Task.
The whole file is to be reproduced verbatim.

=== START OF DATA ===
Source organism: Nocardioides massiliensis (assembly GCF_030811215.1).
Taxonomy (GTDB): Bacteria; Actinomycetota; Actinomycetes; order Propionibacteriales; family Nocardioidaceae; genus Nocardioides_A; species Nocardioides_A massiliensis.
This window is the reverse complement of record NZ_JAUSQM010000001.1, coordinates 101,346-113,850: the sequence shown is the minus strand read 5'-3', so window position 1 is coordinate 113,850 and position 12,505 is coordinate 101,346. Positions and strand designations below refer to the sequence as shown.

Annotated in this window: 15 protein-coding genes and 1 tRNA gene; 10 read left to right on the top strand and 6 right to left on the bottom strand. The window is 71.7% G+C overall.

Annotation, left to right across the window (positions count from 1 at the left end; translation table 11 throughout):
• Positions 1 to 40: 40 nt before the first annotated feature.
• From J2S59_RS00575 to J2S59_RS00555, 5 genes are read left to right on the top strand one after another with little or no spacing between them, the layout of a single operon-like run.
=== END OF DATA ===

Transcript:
Source organism: Nocardioides massiliensis (assembly GCF_030811215.1).
Taxonomy (GTDB): Bacteria; Actinomycetota; Actinomycetes; order Propionibacteriales; family Nocardioidaceae; genus Nocardioides_A; species Nocardioides_A massiliensis.
This window is the reverse complement of record NZ_JAUSQM010000001.1, coordinates 101,346-113,850: the sequence shown is the minus strand read 5'-3', so window position 1 is coordinate 113,850 and position 12,505 is coordinate 101,346. Positions and strand designations below refer to the sequence as shown.

Annotated in this window: 15 protein-coding genes and 1 tRNA gene; 10 read left to right on the top strand and 6 right to left on the bottom strand. The window is 71.7% G+C overall.

Annotation, left to right across the window (positions count from 1 at the left end; translation table 11 throughout):
• Positions 1 to 40: 40 nt before the first annotated feature.
• From J2S59_RS00575 to J2S59_RS00555, 5 genes are read left to right on the top strand one after another with little or no spacing between them, the layout of a single operon-like run.